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Math Anxiety and the Millennial Marketing Student

Riley Dugan and Concha Allen

Most everyone who has taken a standardized test can recall having to answer a math question that went something like this: “Train A is leaving Pittsburgh at 5 a.m. traveling west at 45 miles per hour. Train B is leaving Denver at 7 a.m. traveling east at 55 miles per hour. At what time will the two trains meet in St. Louis?” 

The “train question” has become synonymous with the difficulty of mathematics. However, when people bring up the train question as an example of why they found math so difficult, the implied caveat is that this difficulty is associated with the general belief that finding the correct answer is an impossible mystery, solvable only by the gilded few who were born with a certain level of math genius. Yet the question’s ubiquity underscores an important counterpoint to this belief. That is, the very fact that it is a hallmark of high school standardized tests is meant to suggest that average math students who have completed algebra should be able to solve it. Students are equipped to answer the question but have the mistaken belief that it is outside the bounds of their mathematical abilities.

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One issue that many marketing professors face are students who have a fear of classes and assignments that are quantitative in nature. It is no secret to professors that marketing research, which generally relies on “number crunching” more than any other marketing course, is often the least popular in the curriculum among marketing students. Decades of research have shown that millions of adults suffer from math anxiety and avoidance, which blocks them from important career advancement opportunities. Yet while there is a correlation between math ability and math anxiety, the two can be entirely separate. Thus, it is possible to be capable in math but still fear it. Oftentimes, this is the realm where many of our marketing students reside. Researchers at Central Michigan University revealed that marketing students—and sales students, specifically—enjoy quantitative work less than other business students and feel that it is less important to their career development. Marketing students typically have the ability to do the math required of a business major (which often requires nothing more advanced than basic algebra) but don’t like it, and seemingly want to avoid it if they can. It’s up to marketing professors to help assuage these fears, but also train students for the level of data analysis required of marketing managers.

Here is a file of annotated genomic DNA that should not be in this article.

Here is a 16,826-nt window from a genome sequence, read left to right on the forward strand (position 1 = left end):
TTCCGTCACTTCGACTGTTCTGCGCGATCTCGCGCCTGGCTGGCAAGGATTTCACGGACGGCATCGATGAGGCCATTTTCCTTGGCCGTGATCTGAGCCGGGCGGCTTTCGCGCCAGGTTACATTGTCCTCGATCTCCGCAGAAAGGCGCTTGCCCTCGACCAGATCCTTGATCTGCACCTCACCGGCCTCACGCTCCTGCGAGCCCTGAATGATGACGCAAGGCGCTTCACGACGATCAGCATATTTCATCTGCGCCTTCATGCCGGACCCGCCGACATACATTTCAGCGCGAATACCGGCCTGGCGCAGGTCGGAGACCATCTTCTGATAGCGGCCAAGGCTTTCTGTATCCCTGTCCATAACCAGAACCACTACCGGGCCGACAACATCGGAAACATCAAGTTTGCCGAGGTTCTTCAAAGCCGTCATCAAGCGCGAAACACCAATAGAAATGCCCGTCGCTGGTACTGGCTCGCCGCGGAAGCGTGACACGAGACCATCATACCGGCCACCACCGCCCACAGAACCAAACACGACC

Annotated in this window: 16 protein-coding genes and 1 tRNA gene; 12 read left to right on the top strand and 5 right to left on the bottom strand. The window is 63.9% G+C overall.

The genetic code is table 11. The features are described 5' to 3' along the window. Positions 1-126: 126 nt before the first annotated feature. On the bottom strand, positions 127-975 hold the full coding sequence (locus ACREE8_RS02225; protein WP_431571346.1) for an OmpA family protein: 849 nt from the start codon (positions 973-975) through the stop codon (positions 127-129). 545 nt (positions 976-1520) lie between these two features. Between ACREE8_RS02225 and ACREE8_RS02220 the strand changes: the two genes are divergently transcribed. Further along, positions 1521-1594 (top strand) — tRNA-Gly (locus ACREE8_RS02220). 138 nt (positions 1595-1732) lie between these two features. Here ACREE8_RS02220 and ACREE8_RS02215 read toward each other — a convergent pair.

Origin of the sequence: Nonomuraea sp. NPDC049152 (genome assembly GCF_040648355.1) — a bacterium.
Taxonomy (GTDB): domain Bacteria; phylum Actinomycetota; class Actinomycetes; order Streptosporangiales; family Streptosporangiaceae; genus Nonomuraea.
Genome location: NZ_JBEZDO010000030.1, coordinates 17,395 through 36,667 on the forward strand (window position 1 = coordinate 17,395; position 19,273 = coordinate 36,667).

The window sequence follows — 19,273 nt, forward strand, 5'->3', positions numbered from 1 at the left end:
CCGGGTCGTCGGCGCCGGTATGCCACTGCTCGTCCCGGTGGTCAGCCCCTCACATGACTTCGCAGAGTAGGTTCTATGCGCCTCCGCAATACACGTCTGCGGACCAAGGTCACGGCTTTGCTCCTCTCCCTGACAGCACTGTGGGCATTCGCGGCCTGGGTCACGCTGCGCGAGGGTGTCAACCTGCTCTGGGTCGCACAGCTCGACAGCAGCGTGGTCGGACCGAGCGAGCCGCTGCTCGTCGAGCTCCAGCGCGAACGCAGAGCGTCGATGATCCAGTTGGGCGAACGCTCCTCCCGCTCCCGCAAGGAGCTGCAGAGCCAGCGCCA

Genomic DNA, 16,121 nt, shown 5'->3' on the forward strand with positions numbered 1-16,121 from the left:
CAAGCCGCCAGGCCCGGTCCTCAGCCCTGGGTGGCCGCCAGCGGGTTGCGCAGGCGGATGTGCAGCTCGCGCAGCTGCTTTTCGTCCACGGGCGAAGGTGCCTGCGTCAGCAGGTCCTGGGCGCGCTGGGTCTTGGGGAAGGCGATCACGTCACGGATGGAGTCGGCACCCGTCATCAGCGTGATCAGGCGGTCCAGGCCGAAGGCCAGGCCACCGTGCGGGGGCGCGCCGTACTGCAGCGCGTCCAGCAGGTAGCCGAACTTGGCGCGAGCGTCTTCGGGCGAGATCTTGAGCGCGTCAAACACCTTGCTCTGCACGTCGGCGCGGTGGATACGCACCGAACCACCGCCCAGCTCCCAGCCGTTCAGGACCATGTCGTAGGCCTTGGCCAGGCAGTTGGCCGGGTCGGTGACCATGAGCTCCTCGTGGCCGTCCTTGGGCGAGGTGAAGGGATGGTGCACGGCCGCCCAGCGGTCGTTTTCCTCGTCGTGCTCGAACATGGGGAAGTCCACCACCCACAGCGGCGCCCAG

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Riley Dugan is an assistant professor of marketing at the University of Dayton. He is actively involved with the Fiore Talerico Center for Professional Selling at the University of Dayton. His research concerns personal selling, sales management, and issues in sales and marketing education.

Concha Allen is an associate professor at Central Michigan University and the founding faculty member of the CMU Professional Sales program.